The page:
View Full Version : Swimming with a Trach
03-11-2002, 04:53 PM
You guys are way too brave for me. Â*I'm a little squeamish at the thought of putting Lily in a pool or lake unless I could guarantee there was no way of her getting pool/lake water into her trach. Â*Think about pool/lake water and all the stuff that could be in it (besides the nasty chlorine)--would you wash your kid's trach with water that had been sitting outside for days or that other kids had swum in, or that had chemicals in it or animals living in it? Â*Ewww! Â*Water getting in her trach doesn't scare me that much, but all the other stuff doesn't seem like it would be good to bathe her trachea and lungs in! Â*
Of course, that being said, I can remember when I was a kid and inhaled plenty of pool and lake water, and I seemed to have turned out okay.
Erica (Lily's Mom)
03-11-2002, 08:36 PM
I thought people might like to see a photo of Imogen and I enjoying a swim in a tropical rainforest creek just north of where we live in Australia. The URL is;
03-12-2002, 06:28 AM
Some kids with trachs do swim. For kids who can cap their tubes (don't have an obstructed upper airways), it's a bit less risky. However, swimming with a trach is not recommended. The danger of drowning, near drowning (brain damage), and aspiration pneumonia is just too great. When a child has a trach the water goes directly into the lungs. There is no gag reflex to prevent aspiration. (nurse reply)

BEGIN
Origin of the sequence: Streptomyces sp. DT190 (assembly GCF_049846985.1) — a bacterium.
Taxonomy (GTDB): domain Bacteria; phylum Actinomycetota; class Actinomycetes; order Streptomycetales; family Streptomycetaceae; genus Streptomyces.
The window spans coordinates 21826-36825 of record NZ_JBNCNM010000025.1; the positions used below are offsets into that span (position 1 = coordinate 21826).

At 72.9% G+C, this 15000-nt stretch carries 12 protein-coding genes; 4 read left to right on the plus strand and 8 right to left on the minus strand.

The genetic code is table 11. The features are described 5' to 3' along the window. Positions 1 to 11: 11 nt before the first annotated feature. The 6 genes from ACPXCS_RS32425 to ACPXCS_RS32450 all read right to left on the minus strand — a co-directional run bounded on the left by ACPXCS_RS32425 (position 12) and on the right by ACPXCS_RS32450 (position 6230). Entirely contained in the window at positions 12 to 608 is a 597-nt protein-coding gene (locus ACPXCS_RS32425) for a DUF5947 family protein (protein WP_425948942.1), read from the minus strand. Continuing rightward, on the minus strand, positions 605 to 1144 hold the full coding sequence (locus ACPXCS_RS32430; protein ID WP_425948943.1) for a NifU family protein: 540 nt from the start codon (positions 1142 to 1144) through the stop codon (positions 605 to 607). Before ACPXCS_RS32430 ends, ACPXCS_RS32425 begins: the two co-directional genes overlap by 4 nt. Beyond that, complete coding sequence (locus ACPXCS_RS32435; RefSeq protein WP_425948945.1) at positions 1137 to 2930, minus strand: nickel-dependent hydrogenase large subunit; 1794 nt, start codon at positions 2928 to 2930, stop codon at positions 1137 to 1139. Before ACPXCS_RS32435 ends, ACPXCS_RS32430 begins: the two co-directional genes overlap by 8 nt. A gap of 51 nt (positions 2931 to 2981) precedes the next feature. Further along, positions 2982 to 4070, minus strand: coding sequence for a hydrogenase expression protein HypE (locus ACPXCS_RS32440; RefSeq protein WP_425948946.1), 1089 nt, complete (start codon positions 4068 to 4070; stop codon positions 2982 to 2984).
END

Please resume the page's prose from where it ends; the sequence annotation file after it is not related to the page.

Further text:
Enjoyed the photos! Peter, I love the sand page! Really cool. The most we allowed Aaron to do with a trach was to play in a kiddie pool with very close supervision. Water can be so dangerous, even for kids without trachs. (mom reply)
I was hoping to ask some questions of the person who started this post, as my son also has Goldenhar Syndrome.
(He does go in the pool, but only with my husband or I holding him, which is becoming MUCH more difficult now that he's getting so big, and so much stronger. Last summer, we used a floating ring with leg holes, but his "little boys" were getting really squooshed, so we stopped. If anyone has any suggestions for another type of floating device, let me know. He's only 3 1/2 and doesn't fully understand the limitations of having a trach. I think if we let him go in the pool--even with floaties--he'd get his trach under the water, which I wouldn't allow).
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